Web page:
ENDA clears Senate after nearly 20 years

In a 64-33 vote, including 10 Republicans, the Senate overwhelmingly passed, 64-32, the Employment Nondiscrimination Act, or ENDA, Thursday. The first version of the bill was introduced in 1994, but none has ever passed either chamber.

The bill bans discrimination against gays, lesbians, bisexuals and transgendered persons. Sen. Orrin Hatch, R-Utah, pushed a broad religious exemption for churches that helped bring more than enough Republicans on board to clear easily the 60-vote filibuster-proof threshold.

House Speaker John Boehner, R-Oh, has said he will refuse to bring the bill to the House floor, despite 196 House co-sponsors including five Republicans. The Senate vote puts pressure on House Minority Leader Nancy Pelosi, D-San Francisco, to decide whether to force the bill to move forward through a high-risk process called a discharge petition. Pelosi would need to have enough Republicans to form a majority for passage or risk a strategic setback.

Gay rights groups think there may be as many as 20 House Republicans in “quiet” support. Pelosi has said only that “all options are on the table.” These also include attaching the bill to another must-pass piece of legislation.

Heritage Action issued a “no” vote alert on the bill, arguing, as does Boehner, that the bill would lead to frivolous lawsuits, despite a Government Accountability Office report finding a lack of evidence of such suits in 21 states that ban sexual orientation discrimination and the 16 that ban gender identity discrimination.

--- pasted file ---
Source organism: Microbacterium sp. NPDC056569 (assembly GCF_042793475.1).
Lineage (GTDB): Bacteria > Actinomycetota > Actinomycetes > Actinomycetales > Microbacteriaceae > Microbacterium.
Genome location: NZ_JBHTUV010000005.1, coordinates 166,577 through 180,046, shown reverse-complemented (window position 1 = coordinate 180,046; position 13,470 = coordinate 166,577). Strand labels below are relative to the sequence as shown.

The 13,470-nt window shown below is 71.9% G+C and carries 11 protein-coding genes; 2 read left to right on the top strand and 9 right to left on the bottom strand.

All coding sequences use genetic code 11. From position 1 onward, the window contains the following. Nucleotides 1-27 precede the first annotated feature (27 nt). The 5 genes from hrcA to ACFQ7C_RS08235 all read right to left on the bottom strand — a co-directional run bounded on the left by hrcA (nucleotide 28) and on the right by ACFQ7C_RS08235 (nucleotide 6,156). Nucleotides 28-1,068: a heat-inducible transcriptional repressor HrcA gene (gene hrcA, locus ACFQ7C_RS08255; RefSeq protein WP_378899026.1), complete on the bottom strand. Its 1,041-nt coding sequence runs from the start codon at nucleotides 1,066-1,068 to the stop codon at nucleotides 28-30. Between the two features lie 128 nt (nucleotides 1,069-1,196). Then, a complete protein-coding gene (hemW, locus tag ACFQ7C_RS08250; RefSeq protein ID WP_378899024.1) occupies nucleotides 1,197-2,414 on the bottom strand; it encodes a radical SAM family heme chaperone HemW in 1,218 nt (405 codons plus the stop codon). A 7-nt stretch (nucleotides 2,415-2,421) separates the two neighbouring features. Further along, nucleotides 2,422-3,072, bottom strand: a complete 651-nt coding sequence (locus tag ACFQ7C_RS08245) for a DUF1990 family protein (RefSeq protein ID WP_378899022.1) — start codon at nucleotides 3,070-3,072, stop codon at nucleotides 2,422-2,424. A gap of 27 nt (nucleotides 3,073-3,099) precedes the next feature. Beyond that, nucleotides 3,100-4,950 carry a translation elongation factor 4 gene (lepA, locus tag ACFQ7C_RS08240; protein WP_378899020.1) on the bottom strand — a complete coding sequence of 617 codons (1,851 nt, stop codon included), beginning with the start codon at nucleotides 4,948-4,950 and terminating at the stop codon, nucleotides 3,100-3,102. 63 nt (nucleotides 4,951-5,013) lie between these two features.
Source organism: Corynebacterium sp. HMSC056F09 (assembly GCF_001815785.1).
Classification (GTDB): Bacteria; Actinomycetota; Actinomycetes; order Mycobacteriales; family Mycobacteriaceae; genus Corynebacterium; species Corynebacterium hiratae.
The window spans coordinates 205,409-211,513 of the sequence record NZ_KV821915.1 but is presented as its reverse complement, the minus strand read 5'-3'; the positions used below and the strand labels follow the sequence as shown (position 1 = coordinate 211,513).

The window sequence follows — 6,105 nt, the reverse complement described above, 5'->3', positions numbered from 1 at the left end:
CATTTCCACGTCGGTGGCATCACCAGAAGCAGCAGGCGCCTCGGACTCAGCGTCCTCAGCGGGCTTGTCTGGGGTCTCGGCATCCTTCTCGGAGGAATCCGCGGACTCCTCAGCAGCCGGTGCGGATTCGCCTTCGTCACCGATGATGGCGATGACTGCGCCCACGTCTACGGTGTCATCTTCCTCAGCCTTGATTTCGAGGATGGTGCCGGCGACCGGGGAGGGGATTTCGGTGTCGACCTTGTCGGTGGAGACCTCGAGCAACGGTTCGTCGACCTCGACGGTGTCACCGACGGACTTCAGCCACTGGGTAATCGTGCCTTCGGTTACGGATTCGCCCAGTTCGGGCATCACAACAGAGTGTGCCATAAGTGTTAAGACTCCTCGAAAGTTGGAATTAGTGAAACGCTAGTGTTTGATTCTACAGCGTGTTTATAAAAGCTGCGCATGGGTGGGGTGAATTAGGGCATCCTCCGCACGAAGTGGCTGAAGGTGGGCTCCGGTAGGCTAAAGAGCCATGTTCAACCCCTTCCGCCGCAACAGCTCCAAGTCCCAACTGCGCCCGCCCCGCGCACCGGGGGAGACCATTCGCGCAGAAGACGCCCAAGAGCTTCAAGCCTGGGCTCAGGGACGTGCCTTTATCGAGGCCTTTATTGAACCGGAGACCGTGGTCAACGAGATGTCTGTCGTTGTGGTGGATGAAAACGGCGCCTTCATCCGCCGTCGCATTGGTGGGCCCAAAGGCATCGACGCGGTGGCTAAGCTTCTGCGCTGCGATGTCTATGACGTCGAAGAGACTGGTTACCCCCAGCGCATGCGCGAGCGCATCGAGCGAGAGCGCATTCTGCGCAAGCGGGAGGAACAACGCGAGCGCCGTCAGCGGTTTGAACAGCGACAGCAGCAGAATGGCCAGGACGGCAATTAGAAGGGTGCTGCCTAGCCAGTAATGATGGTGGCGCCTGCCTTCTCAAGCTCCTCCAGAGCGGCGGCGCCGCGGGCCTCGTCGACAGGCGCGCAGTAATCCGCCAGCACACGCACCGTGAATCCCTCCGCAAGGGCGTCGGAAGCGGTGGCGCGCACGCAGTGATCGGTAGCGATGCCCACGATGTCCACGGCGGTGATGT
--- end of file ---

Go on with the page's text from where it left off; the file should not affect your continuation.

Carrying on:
Boehner has also argued that workplace protections for LGBT persons is unnecessary.

Despite strong opposition from conservative groups, no Republicans who opposed the bill came to the floor to speak against it. The inclusion of transgendered persons hardly raised an eyebrow. Flake was the only Republican who spoke against the bill and he did so briefly and with a noticeable lack of passion.

Texas Sens. Ted Cruz and John Cornyn, both Republicans, voted against moving the bill. California Democratic Sens. Barbara Boxer and Dianne Feinstein both voted in favor and gave floor speeches in support. Connecticut Sens. Chris Murphy and Richard Blumenthal also voted to proceed. Murphy spoke for the record arguing that the religious exemption is too broad.

Republicans in favor included besides Hatch, Susan Collins of Maine, Kelly Ayotte of New Hampshire, Jeff Flake and John McCain of Arizona, Dean Heller of Nevada, Mark Kirk of Illinois, Lisa Murkowski of Alaska, Rob Portman of Ohio and Pat Toomey of Pennsylvania. Toomey voted to move forward despite the 43-55 failure of his amendment to broaden the religious exemption.

Carolyn Lochhead